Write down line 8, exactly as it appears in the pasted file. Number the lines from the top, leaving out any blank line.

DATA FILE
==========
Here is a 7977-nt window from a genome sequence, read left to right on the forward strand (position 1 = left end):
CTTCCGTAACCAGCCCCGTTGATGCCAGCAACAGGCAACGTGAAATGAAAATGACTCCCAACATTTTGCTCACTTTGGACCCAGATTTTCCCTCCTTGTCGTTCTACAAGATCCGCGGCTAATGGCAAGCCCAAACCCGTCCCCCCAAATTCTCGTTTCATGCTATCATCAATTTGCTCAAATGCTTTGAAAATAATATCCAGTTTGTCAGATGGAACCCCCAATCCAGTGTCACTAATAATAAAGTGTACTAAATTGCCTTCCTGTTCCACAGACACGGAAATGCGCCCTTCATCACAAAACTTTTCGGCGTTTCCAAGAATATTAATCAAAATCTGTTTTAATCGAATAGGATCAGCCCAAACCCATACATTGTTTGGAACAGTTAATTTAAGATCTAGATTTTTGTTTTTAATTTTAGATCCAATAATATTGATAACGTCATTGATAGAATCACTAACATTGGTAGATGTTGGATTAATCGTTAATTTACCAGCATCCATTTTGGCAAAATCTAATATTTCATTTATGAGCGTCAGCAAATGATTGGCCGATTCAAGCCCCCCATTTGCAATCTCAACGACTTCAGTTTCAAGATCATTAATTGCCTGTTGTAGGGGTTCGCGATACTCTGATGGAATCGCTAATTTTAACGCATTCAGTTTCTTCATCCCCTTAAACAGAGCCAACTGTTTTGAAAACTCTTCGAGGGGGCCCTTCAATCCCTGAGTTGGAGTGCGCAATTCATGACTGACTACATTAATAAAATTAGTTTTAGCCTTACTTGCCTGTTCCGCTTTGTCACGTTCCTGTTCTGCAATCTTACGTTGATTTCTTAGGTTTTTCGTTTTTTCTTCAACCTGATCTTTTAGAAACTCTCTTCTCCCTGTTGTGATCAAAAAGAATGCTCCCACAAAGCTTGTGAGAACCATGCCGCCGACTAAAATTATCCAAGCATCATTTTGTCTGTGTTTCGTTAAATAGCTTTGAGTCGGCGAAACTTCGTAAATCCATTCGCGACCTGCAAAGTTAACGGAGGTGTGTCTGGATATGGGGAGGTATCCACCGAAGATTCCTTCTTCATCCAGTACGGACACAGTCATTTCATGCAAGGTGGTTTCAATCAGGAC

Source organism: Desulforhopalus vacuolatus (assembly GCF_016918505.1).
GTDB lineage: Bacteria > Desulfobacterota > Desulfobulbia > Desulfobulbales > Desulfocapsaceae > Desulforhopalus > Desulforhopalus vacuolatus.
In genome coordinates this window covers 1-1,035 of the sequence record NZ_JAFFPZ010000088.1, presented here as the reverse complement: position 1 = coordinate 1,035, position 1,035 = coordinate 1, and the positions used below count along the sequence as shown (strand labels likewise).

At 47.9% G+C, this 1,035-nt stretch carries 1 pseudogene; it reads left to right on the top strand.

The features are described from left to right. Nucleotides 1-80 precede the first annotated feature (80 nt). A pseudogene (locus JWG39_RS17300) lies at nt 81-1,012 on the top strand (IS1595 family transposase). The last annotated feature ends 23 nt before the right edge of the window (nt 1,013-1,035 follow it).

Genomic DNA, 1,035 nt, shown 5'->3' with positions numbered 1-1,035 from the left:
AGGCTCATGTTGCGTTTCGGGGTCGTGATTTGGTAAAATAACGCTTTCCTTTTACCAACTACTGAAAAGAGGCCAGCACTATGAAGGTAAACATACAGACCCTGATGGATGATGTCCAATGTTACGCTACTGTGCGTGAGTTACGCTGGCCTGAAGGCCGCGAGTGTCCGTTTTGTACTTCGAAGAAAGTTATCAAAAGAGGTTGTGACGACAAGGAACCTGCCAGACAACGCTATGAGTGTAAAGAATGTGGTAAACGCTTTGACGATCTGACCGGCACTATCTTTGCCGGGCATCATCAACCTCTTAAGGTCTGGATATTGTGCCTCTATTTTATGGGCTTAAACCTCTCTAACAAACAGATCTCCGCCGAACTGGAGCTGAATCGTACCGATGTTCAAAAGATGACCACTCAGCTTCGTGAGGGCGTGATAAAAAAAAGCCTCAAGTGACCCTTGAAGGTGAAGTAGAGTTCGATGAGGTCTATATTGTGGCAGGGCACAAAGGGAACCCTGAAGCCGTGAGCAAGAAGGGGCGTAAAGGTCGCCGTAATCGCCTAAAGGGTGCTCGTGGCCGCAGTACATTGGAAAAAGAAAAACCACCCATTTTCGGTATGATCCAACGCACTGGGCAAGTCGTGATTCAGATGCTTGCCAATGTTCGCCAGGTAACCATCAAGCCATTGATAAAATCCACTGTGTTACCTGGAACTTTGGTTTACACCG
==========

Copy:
Genomic DNA, 1,035 nt, shown 5'->3' with positions numbered 1-1,035 from the left: